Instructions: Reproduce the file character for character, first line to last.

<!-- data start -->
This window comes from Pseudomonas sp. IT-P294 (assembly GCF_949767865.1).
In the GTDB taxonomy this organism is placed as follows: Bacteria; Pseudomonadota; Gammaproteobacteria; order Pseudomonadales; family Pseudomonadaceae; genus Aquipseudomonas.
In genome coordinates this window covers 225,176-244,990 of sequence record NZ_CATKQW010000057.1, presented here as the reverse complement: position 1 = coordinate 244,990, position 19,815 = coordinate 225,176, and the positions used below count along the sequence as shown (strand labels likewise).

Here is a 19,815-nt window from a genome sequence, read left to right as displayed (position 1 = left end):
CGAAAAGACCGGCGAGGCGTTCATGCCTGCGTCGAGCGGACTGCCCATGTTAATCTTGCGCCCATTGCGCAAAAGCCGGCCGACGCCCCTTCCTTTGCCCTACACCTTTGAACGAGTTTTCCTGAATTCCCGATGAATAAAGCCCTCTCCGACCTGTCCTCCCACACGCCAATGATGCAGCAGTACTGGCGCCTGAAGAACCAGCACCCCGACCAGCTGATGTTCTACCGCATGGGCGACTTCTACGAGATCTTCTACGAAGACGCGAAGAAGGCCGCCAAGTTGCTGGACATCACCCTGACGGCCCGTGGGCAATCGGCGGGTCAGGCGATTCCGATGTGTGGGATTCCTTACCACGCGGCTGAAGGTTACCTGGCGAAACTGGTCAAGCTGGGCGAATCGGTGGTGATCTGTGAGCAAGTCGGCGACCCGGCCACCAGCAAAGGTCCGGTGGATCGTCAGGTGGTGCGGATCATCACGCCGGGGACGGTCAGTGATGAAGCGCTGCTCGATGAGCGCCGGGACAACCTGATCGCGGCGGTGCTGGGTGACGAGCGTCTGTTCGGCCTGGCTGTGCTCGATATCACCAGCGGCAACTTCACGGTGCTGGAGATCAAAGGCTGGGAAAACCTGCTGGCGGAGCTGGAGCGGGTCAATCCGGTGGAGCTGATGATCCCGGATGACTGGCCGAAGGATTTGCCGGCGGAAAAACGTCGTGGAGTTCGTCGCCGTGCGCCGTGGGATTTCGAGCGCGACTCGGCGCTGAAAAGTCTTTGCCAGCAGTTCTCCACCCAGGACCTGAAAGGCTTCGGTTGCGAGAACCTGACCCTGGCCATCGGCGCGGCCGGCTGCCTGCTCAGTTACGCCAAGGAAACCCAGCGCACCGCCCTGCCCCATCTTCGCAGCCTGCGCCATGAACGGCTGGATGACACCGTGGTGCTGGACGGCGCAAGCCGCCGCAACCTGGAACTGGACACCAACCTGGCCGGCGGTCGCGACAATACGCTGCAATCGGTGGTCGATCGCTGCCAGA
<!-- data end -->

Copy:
This window comes from Pseudomonas sp. IT-P294 (assembly GCF_949767865.1).
In the GTDB taxonomy this organism is placed as follows: Bacteria; Pseudomonadota; Gammaproteobacteria; order Pseudomonadales; family Pseudomonadaceae; genus Aquipseudomonas.
In genome coordinates this window covers 225,176-244,990 of sequence record NZ_CATKQW010000057.1, presented here as the reverse complement: position 1 = coordinate 244,990, position 19,815 = coordinate 225,176, and the positions used below count along the sequence as shown (strand labels likewise).

Here is a 19,815-nt window from a genome sequence, read left to right as displayed (position 1 = left end):
CGAAAAGACCGGCGAGGCGTTCATGCCTGCGTCGAGCGGACTGCCCATGTTAATCTTGCGCCCATTGCGCAAAAGCCGGCCGACGCCCCTTCCTTTGCCCTACACCTTTGAACGAGTTTTCCTGAATTCCCGATGAATAAAGCCCTCTCCGACCTGTCCTCCCACACGCCAATGATGCAGCAGTACTGGCGCCTGAAGAACCAGCACCCCGACCAGCTGATGTTCTACCGCATGGGCGACTTCTACGAGATCTTCTACGAAGACGCGAAGAAGGCCGCCAAGTTGCTGGACATCACCCTGACGGCCCGTGGGCAATCGGCGGGTCAGGCGATTCCGATGTGTGGGATTCCTTACCACGCGGCTGAAGGTTACCTGGCGAAACTGGTCAAGCTGGGCGAATCGGTGGTGATCTGTGAGCAAGTCGGCGACCCGGCCACCAGCAAAGGTCCGGTGGATCGTCAGGTGGTGCGGATCATCACGCCGGGGACGGTCAGTGATGAAGCGCTGCTCGATGAGCGCCGGGACAACCTGATCGCGGCGGTGCTGGGTGACGAGCGTCTGTTCGGCCTGGCTGTGCTCGATATCACCAGCGGCAACTTCACGGTGCTGGAGATCAAAGGCTGGGAAAACCTGCTGGCGGAGCTGGAGCGGGTCAATCCGGTGGAGCTGATGATCCCGGATGACTGGCCGAAGGATTTGCCGGCGGAAAAACGTCGTGGAGTTCGTCGCCGTGCGCCGTGGGATTTCGAGCGCGACTCGGCGCTGAAAAGTCTTTGCCAGCAGTTCTCCACCCAGGACCTGAAAGGCTTCGGTTGCGAGAACCTGACCCTGGCCATCGGCGCGGCCGGCTGCCTGCTCAGTTACGCCAAGGAAACCCAGCGCACCGCCCTGCCCCATCTTCGCAGCCTGCGCCATGAACGGCTGGATGACACCGTGGTGCTGGACGGCGCAAGCCGCCGCAACCTGGAACTGGACACCAACCTGGCCGGCGGTCGCGACAATACGCTGCAATCGGTGGTCGATCGCTGCCAGA